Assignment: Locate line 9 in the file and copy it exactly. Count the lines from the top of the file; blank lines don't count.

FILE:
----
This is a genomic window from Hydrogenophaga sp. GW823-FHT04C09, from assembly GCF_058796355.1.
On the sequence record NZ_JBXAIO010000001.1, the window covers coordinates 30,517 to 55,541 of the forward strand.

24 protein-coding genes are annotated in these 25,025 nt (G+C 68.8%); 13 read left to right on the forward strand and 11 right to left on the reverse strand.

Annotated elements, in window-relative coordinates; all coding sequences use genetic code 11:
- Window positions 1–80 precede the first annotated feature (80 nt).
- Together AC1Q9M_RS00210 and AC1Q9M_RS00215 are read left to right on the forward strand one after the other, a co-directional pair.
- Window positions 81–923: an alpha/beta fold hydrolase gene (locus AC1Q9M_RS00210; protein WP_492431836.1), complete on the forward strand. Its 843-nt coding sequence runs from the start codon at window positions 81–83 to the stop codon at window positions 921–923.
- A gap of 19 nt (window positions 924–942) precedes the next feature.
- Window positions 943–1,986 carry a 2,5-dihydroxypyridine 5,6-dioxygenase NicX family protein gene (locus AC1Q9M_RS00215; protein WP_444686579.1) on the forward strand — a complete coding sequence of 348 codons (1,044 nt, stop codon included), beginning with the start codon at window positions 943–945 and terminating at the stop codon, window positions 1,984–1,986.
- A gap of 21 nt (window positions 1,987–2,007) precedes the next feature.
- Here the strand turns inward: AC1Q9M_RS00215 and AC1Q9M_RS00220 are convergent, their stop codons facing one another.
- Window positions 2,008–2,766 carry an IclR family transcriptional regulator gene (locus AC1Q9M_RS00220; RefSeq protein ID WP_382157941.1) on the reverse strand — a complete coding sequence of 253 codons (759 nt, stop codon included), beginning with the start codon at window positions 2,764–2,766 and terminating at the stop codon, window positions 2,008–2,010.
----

- Window positions 943–1,986 carry a 2,5-dihydroxypyridine 5,6-dioxygenase NicX family protein gene (locus AC1Q9M_RS00215; protein WP_444686579.1) on the forward strand — a complete coding sequence of 348 codons (1,044 nt, stop codon included), beginning with the start codon at window positions 943–945 and terminating at the stop codon, window positions 1,984–1,986.